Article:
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[Weekender] Discover the joys of life without a smartphone
What it’s like to be stuck at home as a music reporter
Coronavirus outbreak has drastically changed this reporter’s life in SeoulBy Yim Hyun-su
Published : March 26, 2020 - 15:33
When I arrived at YES24 Live Hall for Pentagon’s showcase on Feb. 12, I knew things were changing, given the presence of a thermal camera, not to mention that I had just been sprayed with a disinfectant upon arrival.
But I never thought that would be my last press event for weeks to come. Nowadays, I open emails from management agencies about new releases without the expectation of an invitation for an event.
With a series of concerts canceled, press showcase events going online and music shows being filmed without an audience, I’ve mainly stayed home -- as advised by the government.
This has meant that I’ve had to overhaul how I pitch stories and go about reporting without going out or being around a lot of people.
Quite a few reporter friends have shared their struggles to find new subjects to write about with me, which should tell you that many people share the same concern.
In my case, I decided to turn to the online world to look for my sources and have conducted interviews with people in other countries through video chats, including with some of the producers and songwriters from BTS’s latest album.
I do go out from time to time when a person-to-person interview is necessary, or to the office to livestream with my colleague on V Live. But when I do, I always wear a mask.
In late February, our team took the initiative and decided to work from home as the number of cases began to spike in relation to a religious group in Daegu.
And I knew things were really shifting when Big Hit Entertainment decided only the day before to hold a much-anticipated press conference online for BTS’ latest album, “Map of the Soul: 7,” without an audience.
It’s a stark contrast to last April when the press event for their previous EP, “Map of the Soul: Persona,” saw a huge pool of media outlets fill out Dongdaemun Design Plaza.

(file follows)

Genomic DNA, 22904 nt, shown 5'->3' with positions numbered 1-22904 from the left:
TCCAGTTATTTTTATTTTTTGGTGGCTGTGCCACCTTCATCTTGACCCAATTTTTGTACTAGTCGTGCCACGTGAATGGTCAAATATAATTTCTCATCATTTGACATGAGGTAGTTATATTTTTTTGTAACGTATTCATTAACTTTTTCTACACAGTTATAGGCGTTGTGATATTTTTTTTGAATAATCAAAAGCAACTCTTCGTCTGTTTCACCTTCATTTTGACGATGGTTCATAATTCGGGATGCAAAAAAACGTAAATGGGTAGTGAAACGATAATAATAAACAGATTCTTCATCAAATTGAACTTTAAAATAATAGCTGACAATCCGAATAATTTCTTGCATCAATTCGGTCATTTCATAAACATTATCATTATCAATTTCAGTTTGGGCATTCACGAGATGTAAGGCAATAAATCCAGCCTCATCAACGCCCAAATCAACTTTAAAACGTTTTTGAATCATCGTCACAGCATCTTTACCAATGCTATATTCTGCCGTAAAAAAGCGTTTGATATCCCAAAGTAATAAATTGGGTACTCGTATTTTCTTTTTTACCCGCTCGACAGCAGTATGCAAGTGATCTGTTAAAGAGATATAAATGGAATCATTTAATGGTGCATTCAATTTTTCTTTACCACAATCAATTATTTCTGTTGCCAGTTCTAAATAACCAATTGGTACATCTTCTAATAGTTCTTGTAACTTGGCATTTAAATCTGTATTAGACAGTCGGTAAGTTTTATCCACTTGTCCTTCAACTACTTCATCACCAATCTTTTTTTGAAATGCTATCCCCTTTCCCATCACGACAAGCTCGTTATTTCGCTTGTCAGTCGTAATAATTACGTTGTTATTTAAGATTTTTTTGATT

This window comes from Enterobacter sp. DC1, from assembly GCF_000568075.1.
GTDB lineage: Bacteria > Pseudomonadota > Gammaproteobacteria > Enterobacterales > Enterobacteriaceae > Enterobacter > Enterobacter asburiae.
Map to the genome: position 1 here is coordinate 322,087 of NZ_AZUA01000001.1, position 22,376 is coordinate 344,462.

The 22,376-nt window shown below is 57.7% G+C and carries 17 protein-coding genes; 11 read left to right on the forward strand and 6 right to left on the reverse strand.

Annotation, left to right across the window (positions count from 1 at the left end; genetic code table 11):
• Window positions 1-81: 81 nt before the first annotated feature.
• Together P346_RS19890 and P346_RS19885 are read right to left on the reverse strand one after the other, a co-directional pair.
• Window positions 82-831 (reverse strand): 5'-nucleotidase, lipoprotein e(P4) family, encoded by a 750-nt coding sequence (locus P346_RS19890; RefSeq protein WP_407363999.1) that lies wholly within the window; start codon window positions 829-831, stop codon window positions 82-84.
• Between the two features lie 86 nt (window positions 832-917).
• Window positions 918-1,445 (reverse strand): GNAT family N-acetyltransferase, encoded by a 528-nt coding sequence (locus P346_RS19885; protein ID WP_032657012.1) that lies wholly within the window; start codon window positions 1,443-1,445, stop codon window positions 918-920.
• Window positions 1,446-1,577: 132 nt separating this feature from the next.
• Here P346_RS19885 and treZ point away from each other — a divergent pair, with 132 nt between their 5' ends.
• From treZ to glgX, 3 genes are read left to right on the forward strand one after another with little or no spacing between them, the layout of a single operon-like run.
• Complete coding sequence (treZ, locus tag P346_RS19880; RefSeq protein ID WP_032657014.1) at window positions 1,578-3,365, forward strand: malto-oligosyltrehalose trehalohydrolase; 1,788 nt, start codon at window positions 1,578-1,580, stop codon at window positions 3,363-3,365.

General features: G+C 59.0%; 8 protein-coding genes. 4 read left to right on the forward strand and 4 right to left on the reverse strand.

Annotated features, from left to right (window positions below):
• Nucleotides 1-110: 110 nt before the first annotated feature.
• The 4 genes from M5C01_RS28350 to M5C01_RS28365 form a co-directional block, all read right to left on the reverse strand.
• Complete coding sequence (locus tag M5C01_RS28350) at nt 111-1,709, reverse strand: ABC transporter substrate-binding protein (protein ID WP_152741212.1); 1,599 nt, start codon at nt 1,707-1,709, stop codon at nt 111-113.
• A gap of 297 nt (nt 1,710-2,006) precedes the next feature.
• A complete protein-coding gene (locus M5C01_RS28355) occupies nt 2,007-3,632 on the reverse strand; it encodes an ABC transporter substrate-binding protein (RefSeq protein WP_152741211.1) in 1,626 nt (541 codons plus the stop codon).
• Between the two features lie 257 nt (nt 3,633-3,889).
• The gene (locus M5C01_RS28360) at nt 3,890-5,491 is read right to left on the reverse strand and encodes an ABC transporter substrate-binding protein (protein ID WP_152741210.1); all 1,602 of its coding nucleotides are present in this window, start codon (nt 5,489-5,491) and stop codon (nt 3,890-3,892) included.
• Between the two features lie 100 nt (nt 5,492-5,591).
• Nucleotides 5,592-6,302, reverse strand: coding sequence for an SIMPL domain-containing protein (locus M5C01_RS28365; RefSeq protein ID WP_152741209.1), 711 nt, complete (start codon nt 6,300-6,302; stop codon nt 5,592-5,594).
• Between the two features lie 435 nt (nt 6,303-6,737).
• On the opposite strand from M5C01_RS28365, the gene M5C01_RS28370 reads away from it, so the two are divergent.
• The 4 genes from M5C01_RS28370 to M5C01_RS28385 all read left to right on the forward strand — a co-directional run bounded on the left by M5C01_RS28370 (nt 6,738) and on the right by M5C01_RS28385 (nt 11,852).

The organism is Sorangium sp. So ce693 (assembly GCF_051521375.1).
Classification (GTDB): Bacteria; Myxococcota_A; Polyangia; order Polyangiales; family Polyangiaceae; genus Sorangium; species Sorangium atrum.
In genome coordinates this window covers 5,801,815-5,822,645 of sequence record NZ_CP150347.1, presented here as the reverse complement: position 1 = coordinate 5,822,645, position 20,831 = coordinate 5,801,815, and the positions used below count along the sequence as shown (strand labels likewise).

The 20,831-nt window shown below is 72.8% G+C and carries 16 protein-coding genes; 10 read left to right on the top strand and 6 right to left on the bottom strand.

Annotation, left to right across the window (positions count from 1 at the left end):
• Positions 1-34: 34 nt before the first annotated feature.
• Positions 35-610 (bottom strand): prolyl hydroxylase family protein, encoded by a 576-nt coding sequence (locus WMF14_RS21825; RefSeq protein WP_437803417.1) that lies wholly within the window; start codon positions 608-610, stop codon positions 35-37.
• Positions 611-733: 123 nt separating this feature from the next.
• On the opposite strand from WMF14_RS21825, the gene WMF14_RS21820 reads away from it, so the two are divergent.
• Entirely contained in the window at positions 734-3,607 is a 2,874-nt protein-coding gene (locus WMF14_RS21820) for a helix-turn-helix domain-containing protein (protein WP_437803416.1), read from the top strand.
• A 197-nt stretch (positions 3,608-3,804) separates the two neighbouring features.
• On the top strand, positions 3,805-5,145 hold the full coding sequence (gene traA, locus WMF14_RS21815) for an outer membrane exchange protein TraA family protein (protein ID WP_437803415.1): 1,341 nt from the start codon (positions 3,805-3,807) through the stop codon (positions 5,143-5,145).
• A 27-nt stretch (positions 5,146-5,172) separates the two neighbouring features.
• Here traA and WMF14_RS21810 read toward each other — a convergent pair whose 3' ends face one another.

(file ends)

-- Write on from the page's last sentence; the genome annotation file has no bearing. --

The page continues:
The audience-free event was soon followed by the cancellation of the Seoul leg of their world tour in early April, which was a tough but inevitable decision.
South Korea was one of the first countries to be hit by the coronavirus outbreak after China, so it was the calm before the storm for music reporters in other parts of the world. Now my Twitter timeline is filled with reporters in the US and the UK sharing the same concerns.
The outbreak has not completely put the brakes on the music scene, however. Earlier this month, Itzy gave us the bop that is “Wannabe,” Kang Daniel released his new EP “Cyan” and (G)I-dle is still set to release a new EP in early April.
But with Lady Gaga delaying the release of her new album, which is rumored to feature a collaboration with Blackpink, it’s hard to predict which artist is going to be affected, and how, amid the outbreak.
Korea is relatively in a better place now, as the country’s widespread test-and-track approach seems to have flattened the curve so far.
But health experts are warning that the outbreak could be a long fight, and just like anyone else in this unprecedented time, entertainment reporters might be well advised to be ready for a tough journey.
By Yim Hyun-su (firstname.lastname@example.org)
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